If you define yourself an eco-conscious buyer, perhaps you should carefully choose what there is in your closet, and denim should not be your go-to outfit.
Water pollution and toxic chemicals are among the major threats of producing denim.It happened in 2015 that the Aral Sea, once the fourth largest lake in the world, dried up partly as a result of water being diverted to cotton plantations. Eco Watch estimated that 70 percent of Asia's rivers and lakes are contaminated by the 2.5 billion gallons of wastewater produced by that continent's textile industry.
According to Fashion Revolution, making one pair of denim requires around 9,500 litres of water. Cotton, denim fabric’s main ingredient, is a fibre that is heavily irrigated and fertilizedand it uses large amounts of water in its manufacturing and packaging processes. The finishing process, which includes dyeing, washing and special visual effects, also requires the consume large quantities of water.
Moreover, to give your pair of jeans that “live in” look, denim is subjected to multiple chemical washes which increase the presence of heavy metals like manganese, associated with brain damage, into lakes and rivers, that with the time could be transported into the oceans.
These chemicals are hazardous principally for the labours, who risk serious heath damages and could face silicosis, a potentially lethal pulmonary disease.This risk becomes even greater when sandblasting is performed without proper equipment. A 2012 report estimates that 5,000 or more sandblasting workers in Turkey have been infected with silicosis. While Turkey banned the practice in 2009, sandblasting has since moved to less regulated countries such as Bangladesh, China, Pakistan, and Egypt.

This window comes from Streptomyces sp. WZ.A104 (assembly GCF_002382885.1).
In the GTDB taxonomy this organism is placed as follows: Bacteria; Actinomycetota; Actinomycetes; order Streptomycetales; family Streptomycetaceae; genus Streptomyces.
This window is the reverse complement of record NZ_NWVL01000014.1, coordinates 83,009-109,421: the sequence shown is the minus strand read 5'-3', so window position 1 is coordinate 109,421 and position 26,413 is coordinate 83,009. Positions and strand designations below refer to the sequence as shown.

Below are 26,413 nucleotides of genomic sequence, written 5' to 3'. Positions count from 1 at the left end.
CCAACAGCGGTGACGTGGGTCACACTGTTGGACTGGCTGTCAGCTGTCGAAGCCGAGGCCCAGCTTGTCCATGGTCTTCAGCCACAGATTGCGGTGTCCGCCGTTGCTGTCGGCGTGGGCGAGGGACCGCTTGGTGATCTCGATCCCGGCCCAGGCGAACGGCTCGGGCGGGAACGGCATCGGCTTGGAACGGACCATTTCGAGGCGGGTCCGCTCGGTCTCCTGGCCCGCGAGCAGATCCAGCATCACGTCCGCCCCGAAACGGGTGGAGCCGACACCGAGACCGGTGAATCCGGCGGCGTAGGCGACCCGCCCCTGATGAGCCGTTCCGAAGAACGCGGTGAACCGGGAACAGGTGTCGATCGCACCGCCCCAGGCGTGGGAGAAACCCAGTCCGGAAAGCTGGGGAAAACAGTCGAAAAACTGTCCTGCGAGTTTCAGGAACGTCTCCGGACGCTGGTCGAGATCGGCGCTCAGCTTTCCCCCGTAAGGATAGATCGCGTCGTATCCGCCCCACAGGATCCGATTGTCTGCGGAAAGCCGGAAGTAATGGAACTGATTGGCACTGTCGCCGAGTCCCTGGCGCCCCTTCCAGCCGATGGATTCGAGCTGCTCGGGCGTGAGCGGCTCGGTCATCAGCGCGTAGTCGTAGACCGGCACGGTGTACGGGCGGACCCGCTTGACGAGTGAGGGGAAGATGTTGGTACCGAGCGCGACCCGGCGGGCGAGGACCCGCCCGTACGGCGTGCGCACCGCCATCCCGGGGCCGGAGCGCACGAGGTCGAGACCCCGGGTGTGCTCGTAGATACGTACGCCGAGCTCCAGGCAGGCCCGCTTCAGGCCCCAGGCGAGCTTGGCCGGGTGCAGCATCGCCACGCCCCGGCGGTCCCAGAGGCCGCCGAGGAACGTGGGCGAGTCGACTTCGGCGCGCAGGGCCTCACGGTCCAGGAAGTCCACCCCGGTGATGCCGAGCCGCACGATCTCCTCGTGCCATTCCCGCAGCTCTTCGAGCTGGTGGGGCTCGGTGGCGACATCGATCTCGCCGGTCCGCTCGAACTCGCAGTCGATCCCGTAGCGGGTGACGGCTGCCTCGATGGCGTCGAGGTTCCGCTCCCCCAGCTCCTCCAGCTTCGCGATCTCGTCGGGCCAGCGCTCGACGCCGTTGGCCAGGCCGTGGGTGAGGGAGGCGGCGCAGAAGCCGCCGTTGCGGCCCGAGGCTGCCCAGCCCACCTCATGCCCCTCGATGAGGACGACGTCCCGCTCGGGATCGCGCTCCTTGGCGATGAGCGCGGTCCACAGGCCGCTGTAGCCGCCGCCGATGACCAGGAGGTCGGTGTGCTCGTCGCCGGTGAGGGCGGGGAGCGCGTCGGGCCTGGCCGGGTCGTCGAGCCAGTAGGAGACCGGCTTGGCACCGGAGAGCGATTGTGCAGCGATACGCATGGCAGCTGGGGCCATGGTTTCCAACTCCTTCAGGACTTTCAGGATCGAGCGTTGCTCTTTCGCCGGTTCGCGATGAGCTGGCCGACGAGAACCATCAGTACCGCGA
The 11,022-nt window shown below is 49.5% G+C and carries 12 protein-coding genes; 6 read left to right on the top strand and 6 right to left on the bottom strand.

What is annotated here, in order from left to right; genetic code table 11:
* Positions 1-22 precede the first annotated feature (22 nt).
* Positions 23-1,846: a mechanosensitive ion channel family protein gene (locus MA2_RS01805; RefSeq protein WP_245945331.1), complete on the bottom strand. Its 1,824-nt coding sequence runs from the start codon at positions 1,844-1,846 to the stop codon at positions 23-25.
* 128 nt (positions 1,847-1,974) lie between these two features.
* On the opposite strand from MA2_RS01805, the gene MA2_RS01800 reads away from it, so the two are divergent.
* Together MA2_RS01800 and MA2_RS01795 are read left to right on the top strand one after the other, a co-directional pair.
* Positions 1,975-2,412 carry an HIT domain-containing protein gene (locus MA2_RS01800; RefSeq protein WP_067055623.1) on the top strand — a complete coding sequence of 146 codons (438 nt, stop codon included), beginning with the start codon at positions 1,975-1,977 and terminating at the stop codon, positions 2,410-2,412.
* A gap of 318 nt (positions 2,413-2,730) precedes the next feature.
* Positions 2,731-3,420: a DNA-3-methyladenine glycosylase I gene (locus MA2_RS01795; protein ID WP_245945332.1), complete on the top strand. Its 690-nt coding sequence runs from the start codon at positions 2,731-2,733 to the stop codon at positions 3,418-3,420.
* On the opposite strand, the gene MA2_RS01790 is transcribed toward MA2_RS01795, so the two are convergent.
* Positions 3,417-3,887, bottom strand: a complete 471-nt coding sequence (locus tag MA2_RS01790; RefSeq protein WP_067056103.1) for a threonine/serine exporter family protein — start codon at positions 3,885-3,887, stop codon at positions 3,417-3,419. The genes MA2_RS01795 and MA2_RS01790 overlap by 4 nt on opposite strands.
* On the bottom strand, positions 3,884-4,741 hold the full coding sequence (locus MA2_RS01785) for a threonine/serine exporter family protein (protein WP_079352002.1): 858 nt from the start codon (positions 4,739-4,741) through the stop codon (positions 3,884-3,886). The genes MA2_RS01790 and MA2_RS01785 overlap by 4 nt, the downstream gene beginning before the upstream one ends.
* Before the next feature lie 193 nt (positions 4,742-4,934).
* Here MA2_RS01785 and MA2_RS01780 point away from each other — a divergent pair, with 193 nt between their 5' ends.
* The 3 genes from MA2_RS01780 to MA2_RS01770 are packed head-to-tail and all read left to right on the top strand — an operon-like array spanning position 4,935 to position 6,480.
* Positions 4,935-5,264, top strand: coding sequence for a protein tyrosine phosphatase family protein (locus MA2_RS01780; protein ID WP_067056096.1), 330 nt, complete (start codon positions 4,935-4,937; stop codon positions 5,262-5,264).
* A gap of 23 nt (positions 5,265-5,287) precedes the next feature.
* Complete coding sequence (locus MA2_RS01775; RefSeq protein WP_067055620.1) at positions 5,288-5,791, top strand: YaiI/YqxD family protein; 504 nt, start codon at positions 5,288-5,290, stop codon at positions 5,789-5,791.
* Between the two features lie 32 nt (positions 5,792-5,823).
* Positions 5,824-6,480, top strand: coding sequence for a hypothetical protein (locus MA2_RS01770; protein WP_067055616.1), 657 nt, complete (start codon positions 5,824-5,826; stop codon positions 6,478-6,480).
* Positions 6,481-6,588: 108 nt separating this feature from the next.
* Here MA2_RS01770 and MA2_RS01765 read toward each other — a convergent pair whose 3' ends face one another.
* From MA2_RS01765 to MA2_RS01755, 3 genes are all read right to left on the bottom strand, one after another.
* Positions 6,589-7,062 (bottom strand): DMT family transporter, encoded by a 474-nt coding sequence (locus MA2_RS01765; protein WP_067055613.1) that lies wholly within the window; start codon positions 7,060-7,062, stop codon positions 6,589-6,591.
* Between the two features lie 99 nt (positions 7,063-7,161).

It took years to spread awareness that what we buy at low cost it actually is a high cost for our health and our planet. "If people knew that the spraying of permanganate on your jeans to give you that acid- wash look was killing the guy doing the spraying, would you still want that look?” said Francois Girbaud.
Now that we are aware of what is the process behind, we should start finding a more sustainable way to wear what we like.
Vogue listed 8 brand that made their way into sustainability. Among them we find Levi’s, one of the more known denim retailers who has embarked on a series of collaborations and initiatives linked to sustainability, including its most recent Wellthread collection. It is the company’s most eco-friendly capsule to date, and is embrace four main principles: materials, people, environment and process. “It puts a premium on less water, fewer chemicals, 100 per cent recyclability and fair labour,” says the brand.
Choosing to invest in an eco-friendly pair of jeans is a good step ahead, but the aftercare of your denim is as important as your first choice. The use of washing machine should be reduced, instead perhaps we should start considering sponge cleaning or, like an old wives’ tale would say, keeping them in the freezer will kill bacteria and reduce the use of water and energy.
By Alice Del Rossi